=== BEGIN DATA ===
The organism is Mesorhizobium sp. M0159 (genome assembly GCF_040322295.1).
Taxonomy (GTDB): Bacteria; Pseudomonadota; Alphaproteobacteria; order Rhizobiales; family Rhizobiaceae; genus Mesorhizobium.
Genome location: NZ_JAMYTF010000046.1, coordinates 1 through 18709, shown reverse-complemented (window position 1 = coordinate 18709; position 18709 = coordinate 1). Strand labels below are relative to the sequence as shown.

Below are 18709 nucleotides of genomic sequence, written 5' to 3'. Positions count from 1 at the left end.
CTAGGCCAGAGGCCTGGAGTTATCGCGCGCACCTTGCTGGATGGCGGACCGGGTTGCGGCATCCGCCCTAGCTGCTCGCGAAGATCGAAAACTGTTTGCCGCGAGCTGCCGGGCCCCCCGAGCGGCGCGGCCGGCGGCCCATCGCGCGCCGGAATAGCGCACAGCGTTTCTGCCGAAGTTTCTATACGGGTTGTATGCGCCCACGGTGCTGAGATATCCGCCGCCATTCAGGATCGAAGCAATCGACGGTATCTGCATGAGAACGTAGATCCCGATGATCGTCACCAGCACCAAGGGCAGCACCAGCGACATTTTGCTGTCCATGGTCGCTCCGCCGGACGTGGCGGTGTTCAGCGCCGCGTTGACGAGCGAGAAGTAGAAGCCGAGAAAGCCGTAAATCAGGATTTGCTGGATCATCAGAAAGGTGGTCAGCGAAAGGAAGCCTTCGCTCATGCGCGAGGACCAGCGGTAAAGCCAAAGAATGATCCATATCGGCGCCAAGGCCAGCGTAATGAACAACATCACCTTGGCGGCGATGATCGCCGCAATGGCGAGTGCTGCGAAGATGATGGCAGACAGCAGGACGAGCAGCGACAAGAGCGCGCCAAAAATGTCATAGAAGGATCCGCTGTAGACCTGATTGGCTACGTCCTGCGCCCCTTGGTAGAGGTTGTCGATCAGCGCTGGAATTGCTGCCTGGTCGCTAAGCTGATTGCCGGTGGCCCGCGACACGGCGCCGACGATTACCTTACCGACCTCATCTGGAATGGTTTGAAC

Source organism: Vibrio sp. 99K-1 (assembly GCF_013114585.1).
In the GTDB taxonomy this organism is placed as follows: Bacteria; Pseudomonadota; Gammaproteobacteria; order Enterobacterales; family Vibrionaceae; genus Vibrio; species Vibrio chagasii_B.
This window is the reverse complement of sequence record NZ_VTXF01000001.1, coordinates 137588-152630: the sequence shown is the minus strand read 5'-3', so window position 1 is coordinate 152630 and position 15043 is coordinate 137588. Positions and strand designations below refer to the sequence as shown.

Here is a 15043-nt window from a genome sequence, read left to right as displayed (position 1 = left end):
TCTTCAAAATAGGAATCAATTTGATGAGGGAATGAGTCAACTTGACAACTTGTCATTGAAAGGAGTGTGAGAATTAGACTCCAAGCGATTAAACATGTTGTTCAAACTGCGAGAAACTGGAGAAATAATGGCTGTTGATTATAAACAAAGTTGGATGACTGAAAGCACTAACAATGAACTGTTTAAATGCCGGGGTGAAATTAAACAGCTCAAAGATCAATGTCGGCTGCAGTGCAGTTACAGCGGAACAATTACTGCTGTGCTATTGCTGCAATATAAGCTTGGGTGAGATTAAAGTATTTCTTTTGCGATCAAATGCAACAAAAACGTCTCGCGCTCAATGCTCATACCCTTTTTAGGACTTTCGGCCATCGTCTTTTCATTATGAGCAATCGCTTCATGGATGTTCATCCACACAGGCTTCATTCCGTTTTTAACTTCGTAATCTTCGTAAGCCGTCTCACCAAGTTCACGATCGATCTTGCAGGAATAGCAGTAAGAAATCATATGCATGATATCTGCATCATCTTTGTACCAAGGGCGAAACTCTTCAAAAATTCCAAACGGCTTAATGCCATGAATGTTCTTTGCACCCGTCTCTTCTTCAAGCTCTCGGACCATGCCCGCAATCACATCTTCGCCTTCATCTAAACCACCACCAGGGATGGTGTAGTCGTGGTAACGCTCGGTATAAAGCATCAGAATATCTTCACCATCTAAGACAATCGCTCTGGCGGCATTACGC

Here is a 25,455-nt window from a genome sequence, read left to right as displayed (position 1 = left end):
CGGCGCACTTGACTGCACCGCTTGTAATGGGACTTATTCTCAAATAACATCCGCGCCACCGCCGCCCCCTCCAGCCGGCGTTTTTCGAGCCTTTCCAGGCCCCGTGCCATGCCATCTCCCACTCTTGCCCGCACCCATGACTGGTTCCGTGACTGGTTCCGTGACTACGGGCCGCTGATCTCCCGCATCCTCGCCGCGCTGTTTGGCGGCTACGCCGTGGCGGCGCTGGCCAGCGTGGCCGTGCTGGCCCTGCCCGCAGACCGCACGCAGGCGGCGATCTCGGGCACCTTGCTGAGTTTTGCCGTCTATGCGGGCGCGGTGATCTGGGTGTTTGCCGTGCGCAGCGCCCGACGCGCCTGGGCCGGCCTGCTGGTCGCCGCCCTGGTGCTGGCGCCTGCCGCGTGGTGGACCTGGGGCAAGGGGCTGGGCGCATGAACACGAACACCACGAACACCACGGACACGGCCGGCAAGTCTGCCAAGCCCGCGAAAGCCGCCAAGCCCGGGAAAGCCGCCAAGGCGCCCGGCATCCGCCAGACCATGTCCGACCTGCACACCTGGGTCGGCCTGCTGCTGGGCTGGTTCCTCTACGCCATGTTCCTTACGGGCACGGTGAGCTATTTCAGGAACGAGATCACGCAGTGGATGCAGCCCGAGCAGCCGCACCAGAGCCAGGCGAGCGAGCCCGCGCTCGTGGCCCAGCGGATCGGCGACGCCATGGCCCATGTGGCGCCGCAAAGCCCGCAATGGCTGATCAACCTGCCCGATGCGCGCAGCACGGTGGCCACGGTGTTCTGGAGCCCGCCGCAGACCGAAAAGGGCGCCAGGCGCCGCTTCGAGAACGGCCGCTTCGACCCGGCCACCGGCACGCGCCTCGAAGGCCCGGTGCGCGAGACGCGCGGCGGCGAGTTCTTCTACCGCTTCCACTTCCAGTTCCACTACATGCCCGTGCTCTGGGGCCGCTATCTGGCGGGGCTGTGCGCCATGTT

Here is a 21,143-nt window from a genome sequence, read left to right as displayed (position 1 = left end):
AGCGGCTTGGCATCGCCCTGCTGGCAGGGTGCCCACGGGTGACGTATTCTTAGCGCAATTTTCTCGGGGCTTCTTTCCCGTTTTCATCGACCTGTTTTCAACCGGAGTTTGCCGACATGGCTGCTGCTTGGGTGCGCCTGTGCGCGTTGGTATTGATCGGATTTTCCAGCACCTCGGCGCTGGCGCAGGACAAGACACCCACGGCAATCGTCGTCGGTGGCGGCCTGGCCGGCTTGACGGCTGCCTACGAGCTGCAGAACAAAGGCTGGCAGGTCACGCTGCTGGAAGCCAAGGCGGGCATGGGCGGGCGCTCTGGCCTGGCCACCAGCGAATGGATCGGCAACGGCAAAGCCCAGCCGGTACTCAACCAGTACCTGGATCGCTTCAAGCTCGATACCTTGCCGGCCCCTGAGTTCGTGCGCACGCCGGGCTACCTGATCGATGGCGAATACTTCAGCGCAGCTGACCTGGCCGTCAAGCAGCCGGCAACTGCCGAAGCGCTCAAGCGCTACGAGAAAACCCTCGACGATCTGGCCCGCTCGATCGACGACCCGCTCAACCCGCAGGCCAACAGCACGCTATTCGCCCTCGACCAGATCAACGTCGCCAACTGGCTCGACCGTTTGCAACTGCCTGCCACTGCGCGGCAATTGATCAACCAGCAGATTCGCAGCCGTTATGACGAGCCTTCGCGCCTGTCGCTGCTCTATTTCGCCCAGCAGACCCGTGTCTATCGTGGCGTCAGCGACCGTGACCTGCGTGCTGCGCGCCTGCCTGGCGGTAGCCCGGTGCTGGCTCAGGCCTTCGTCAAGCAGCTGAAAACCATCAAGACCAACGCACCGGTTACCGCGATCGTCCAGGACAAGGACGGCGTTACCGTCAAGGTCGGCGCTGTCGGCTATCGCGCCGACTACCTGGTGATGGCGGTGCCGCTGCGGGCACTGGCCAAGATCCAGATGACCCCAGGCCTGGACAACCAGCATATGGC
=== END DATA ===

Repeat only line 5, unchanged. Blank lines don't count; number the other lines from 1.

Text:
CTAGGCCAGAGGCCTGGAGTTATCGCGCGCACCTTGCTGGATGGCGGACCGGGTTGCGGCATCCGCCCTAGCTGCTCGCGAAGATCGAAAACTGTTTGCCGCGAGCTGCCGGGCCCCCCGAGCGGCGCGGCCGGCGGCCCATCGCGCGCCGGAATAGCGCACAGCGTTTCTGCCGAAGTTTCTATACGGGTTGTATGCGCCCACGGTGCTGAGATATCCGCCGCCATTCAGGATCGAAGCAATCGACGGTATCTGCATGAGAACGTAGATCCCGATGATCGTCACCAGCACCAAGGGCAGCACCAGCGACATTTTGCTGTCCATGGTCGCTCCGCCGGACGTGGCGGTGTTCAGCGCCGCGTTGACGAGCGAGAAGTAGAAGCCGAGAAAGCCGTAAATCAGGATTTGCTGGATCATCAGAAAGGTGGTCAGCGAAAGGAAGCCTTCGCTCATGCGCGAGGACCAGCGGTAAAGCCAAAGAATGATCCATATCGGCGCCAAGGCCAGCGTAATGAACAACATCACCTTGGCGGCGATGATCGCCGCAATGGCGAGTGCTGCGAAGATGATGGCAGACAGCAGGACGAGCAGCGACAAGAGCGCGCCAAAAATGTCATAGAAGGATCCGCTGTAGACCTGATTGGCTACGTCCTGCGCCCCTTGGTAGAGGTTGTCGATCAGCGCTGGAATTGCTGCCTGGTCGCTAAGCTGATTGCCGGTGGCCCGCGACACGGCGCCGACGATTACCTTACCGACCTCATCTGGAATGGTTTGAAC